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Danko Brčerević, Chief Economist Of The Fiscal Council Of The Republic Of Serbia

We’re Weakened As We Enter A Year Of Uncertainty

Despite being exhausted significantly by the health crisis, fiscal policy will have to play an important role, and perhaps a key role, in mitigating the impact of new economic disruptions. If the payment of aid to Serbia’s imperilled economy and population during covid-19 had been done using similar criteria to those deployed in other CEE countries, Serbia’s anti-crisis package would have cost as much as two billion euros less than it did. This large funding, which was so easily spent, would now be a very welcome addition to the budget for the uncertain year that is 2022

The war in Ukraine, alongside the pre-existing energy crisis and high inflation, will significantly worsen macroeconomic trends across the whole of Europe, Serbia included. Although Ukraine and Russia together account for only around two per cent of the world’s GDP, they have disproportionately larger global significance for the markets of energy, cereals and industrially important rare metals (palladium, nickel). That’s why the economic consequences of this conflict will be felt globally. The OECD’s preliminary forecasts indicate that the war in Ukraine could result in the growth of the world economy slowing by about one per cent, the European economy by about 1.5% (with the expectation of deep recessions for Ukraine and Russia). Of course, all forecasts remain extremely uncertain and will depend on the further development of the situation in Ukraine, which is currently impossible to predict with certainty. If the war (and sanctions) continues, there will be more lasting economic disruptions, leading to these initial OECD forecasts proving to be overly optimistic.

Serbia, ultimately like other European countries, is facing new instability with macroeconomic indicators that are somewhat weakened compared to the beginning of the health crisis back in 2020. Public finances have been largely exhausted over the past two years – because budget funds were utilised to finance increased healthcare costs and lavish measures to support businesses and the population. As a result of this extraordinary expenditure, public debt increased by as much as six billion euros between year’s end 2019 and year’s end 2021 (from 24.4 to 30.5 billion euros). Inflation has also accelerated strongly since mid-2021, in relative terms, reaching 8.8% annually in February 2022.

Despite being exhausted significantly by the health crisis, fiscal policy will have to play an important role, and perhaps a key role, in mitigating the impact of new economic disruptions – especially given that monetary policy is currently hampered by high inflation. We’ve already seen the adopting of some ad-hoc fiscal measures, such as reducing excise duties on petroleum products, while it has been decided that funds from the budget will cover Srbijagas losses incurred due to the difference between the high price at which the company procures gas and the lower price at which it sells that same gas. The budget cost of these measures is in the order of 500 million euros, and by all accounts this is just the beginning. There will likely be a need to help the parts of the economy that are hardest hit by the rising cost of energy and specific raw materials, to help companies that will sustain great losses due to the expected halting of exports to Russia and Ukraine, while it will also be important to additionally protect socially vulnerable segments of the population, because they are the worst affected by the high growth in food prices.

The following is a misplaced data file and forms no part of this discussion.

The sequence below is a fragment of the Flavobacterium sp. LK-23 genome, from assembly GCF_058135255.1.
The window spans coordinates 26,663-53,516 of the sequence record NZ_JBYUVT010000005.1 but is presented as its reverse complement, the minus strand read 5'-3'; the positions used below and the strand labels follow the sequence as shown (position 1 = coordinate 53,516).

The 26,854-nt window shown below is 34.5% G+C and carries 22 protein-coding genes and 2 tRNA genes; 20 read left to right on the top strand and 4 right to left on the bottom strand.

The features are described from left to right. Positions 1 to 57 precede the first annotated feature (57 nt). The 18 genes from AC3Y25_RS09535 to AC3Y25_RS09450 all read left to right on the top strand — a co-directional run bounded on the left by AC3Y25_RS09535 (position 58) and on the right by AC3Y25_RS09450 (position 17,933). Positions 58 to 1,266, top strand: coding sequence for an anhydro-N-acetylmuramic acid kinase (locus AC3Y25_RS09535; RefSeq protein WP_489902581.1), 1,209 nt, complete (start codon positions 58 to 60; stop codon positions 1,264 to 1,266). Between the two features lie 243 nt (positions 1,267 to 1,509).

If the crisis in Ukraine becomes protracted, there will likely be a need to help the parts of the economy that are hardest hit by the rising cost of energy and specific raw materials, to help companies that will sustain great losses due to the expected halting of exports to Russia and Ukraine, while it will also be important to additionally protect socially vulnerable segments of the population, because they are the worst affected by the high growth in food prices.

In order to ensure new fiscal policy interventions are cost-effective, there must be an insistence that those interventions are well targeted this time around. There must be no repeating of budget funds being permitted to be wasted on citizens and companies that don’t sustain damage – as was the case during the health crisis – because, among other things, Serbia no longer has as much space to borrow. Another critical weakness of Serbia’s economic policy that must be eliminated is the very poor management of public companies operating in the energy sector, i.e., Srbijagas and EPS.

The Fiscal Council has spent recent months conducting extensive research on the budget measures that were implemented during the health crisis by Serbia and other European countries. This analysis showed that, in 2020 and 2021, Serbia held the record across the entire CEE region when it comes to the amount of funds paid to cover anticrisis measures: we provided as much as 55% more funding compared to the CEE average. Serbia allocated more funds than others for all three key components of the package: 1) for extraordinary health expenditures; 2) for supporting the economy; 3) for supporting the population.

It was unavoidable for Serbia to have higher extraordinary health expenditure compared to other CEE countries. Decades of insufficient investment led to Serbia awaiting the pandemic with health facilities lacking adequate capacities, a lack of necessary equipment, relatively low salaries and a shortage of health workers. This resulted in the emergence of extraordinary costs to construct and equip covid hospitals during the crisis (which other CEE countries didn’t do), as well as the extraordinary costs of additional hiring and increasing the earnings of existing health workers (which was also done by other countries, but to a smaller extent than Serbia). However, regardless of the causes of the stronger increase in healthcare expenditure in relation to comparable countries (which should certainly be analysed carefully by the competent institutions) – that was a priority cost during the pandemic, and these extraordinary funds were justifiably appropriated and spent by the state.